Being an expat living in Tokyo, I love exploring my adopted city. If I had more free time, I wouldn’t mind exploring the countryside as well. I have even had fantasies of walking the entire length of Japan, although I do not think I have the stamina or strength to indulge in such an endeavor. However, there are some people who have.
New Zealander Craig McLachlan is one such person. Inspired by Alan Booth's "The Roads to Sata" in which Booth walks the length of Japan from the northernmost point of Cape Soya in Hokkaido to the southernmost point of Cape Sata in Kyushu, in 1993 when McLachlan is 31 years old, he walks the entire length of Japan in 99 days from the opposite direction, starting south in Kyushu, then keeping towards the coast of the Sea of Japan as he makes his way to Hokkaido. The reason he gives in undertaking such a task is simple, "To go in search of the real Japan". On his nearly three- month hike, McLachlan goes through four pairs of boots, giving the name to the title of his book. The kanji on the cover of the book, 靴四足 (kutsu yon soku) also translates to “four pairs of shoes” or “boots” in this case. As to his finding the “real Japan”, that’s for you, the reader to decide.
Fortunately for McLachlan, he can speak Japanese and has no trouble communicating with the local population, even though he suffers his share of animosity and outright prejudice. But he says the kindness he’s shown outweighs the negative experiences. He’s offered rides on many occasions but politely refuses, explaining that he wants to complete his entire journey on foot and accepting a ride would be cheating. Some of the people whose rides he turns down come back and bring him food or drinks and tell him to “ganbatte!” – to do his best. Others offer him a place to spend the night and some even walk with him for a short distance. However, there are times when the weather is so bad that McLachlan does accept a few rides but he always returns to the spot where he had stopped walking.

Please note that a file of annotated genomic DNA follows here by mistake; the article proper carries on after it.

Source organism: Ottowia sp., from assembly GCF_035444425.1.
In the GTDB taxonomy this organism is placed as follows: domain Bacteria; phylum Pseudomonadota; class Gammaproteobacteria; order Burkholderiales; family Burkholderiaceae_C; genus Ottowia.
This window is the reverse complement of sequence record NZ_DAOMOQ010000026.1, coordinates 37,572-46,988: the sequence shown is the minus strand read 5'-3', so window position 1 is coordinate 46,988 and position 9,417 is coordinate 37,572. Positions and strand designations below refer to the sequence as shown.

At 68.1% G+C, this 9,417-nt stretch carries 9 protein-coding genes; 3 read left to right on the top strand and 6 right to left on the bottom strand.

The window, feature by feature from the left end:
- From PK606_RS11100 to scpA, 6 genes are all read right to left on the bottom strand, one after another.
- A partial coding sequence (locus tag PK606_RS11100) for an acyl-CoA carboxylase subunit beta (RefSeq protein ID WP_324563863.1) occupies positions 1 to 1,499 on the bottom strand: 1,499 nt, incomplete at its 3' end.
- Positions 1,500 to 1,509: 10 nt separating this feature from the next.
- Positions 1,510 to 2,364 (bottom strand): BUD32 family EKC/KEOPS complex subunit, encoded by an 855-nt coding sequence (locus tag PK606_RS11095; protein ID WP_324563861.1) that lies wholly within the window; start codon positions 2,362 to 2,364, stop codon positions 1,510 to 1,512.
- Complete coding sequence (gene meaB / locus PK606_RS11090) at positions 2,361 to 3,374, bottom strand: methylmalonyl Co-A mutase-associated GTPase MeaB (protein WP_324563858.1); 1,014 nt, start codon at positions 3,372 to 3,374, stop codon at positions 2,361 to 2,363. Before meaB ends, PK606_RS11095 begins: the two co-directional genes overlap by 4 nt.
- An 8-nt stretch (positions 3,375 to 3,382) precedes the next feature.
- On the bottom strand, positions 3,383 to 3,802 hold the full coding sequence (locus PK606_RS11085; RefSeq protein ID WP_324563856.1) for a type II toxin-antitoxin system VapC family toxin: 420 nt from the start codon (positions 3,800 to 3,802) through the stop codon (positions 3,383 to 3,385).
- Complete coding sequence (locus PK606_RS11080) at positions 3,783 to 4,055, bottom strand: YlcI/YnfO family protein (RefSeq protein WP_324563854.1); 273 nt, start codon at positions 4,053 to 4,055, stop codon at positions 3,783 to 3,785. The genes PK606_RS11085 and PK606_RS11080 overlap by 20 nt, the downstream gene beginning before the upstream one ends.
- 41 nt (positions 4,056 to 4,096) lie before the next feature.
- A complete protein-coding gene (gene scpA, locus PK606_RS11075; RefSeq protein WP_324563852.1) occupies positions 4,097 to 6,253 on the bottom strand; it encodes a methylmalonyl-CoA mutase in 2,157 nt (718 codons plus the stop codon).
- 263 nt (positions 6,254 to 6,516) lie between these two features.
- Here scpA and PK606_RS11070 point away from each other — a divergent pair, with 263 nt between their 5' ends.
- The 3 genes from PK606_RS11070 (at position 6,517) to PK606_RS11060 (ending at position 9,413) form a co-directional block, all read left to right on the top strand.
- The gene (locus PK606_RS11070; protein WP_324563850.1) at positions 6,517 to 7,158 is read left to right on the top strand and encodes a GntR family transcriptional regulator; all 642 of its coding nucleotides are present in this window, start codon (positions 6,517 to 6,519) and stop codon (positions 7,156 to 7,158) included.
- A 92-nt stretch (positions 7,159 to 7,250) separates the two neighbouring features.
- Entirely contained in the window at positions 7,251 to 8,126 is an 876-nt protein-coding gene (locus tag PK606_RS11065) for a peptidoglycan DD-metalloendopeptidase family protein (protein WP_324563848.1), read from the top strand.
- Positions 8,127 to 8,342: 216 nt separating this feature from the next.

I imagine it’s no easy feat, (pun intended), to walk an entire length of a country--even a country as small as Japan or New Zealand. I doubt that my feet would think either country were small if I even attempted to walk either one. But at least I don’t rely on driving to the neighborhood market anymore as I did when I lived in the States. However, on my days off I try to walk around a different neighborhood a week in my adopted home of Tokyo. It may not be the length of the country, but it will have to suffice for my pair of legs.~by Ernie Hoyt